While perusing the latest X300 articles at the JaguarForums.com, I came across this link to a clever set of home made car ramps for working under your car. They are made of 2x10s and seem to be well supported. My only concern would be that they might flip over once weight is put on them. But with proper bracing, this might be a good thing to have if you (like me and most other people) don’t have your own hydraulic lift in the garage.
Redneck or Resourceful? I vote for the latter.
Today, I was given the opportunity to drive this Ford F250 Dually Flatbed to deliver seed to four different farmers. Driving that truck reminds me of maneuvering a full size school bus through a construction zone. It was wide enough to make you check both mirrors quite often. Thankfully, God gave me a safe trip with no problems whatsoever. However, something interesting did happen.
After dropping the last load in Ashville, Ohio, I drove as far as I could before refueling. I took this picture in Lodi after filling the tank and washing the windshield. Then it happened. A motorcycle rider walked up to me with his helmet on and the clear plastic visor down. “Hey, buddy, give me a few scrubs!” In other words, he wanted me to clean his visor. So, I smiled real big and did it. I scrubbed up and down while he moved his helmet from right to left. One of the female riders said, “That was so cool!”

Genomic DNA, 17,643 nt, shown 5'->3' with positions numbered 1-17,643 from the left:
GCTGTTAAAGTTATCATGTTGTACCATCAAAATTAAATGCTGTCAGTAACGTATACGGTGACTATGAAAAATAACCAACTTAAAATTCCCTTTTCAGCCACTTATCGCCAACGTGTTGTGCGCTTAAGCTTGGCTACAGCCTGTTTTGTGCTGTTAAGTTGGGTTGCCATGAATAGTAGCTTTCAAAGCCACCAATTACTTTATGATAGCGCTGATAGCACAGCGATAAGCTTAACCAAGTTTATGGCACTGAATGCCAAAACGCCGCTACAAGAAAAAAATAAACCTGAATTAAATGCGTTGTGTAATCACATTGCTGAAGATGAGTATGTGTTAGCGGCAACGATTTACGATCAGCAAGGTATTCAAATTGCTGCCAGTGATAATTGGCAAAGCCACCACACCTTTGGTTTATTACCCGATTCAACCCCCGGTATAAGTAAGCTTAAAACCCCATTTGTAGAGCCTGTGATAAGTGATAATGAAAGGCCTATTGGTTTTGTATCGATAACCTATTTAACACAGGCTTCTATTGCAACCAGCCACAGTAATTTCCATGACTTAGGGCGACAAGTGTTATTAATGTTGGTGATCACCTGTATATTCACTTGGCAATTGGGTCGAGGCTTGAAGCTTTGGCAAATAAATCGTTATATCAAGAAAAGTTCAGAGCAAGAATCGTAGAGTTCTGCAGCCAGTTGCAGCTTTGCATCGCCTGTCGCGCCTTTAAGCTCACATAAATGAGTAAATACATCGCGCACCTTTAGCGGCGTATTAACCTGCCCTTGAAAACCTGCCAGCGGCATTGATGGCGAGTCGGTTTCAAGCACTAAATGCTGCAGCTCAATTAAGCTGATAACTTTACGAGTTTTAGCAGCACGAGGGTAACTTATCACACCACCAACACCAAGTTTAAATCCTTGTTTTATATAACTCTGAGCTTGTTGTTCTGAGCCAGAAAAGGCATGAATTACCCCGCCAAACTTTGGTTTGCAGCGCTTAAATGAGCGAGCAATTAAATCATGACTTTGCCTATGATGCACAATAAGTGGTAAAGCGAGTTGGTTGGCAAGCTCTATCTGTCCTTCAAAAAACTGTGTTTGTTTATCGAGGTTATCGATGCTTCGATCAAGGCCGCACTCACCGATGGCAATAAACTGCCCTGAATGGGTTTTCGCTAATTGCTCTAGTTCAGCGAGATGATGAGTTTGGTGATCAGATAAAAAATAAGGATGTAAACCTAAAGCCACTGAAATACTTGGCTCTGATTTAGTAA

I’m still smiling just thinking about that. It’s not every day (actually it’s never happened before) that someone asks you to wash their helmet visor. You just never know what will happen when you drive through Ohio.
Remember the synchronized swimming that was all the rage a while back. It was interesting how the swimmers could stick limbs out of the water at the exact angle, speed, and time as the others. I’m not much a fan of dancing but the synchronized part was impressive. Move forward a few years to today.
I’m not sure whether my two oldest were thinking of that sport on our ride home, but they decided to do some synchronized arm thrusts out of the moonroof and side windows of the Jag all the way home beginning in downtown Chardon. No music was playing. They just decided to do it — laughing the entire time. Where do they get this stuff?
Toward the end of our walk a few days ago, my wife and I saw this mystery car next to Bertone’s 76 gas station in Painesville. What could this thing be? I betcha Chuck Widemire knows.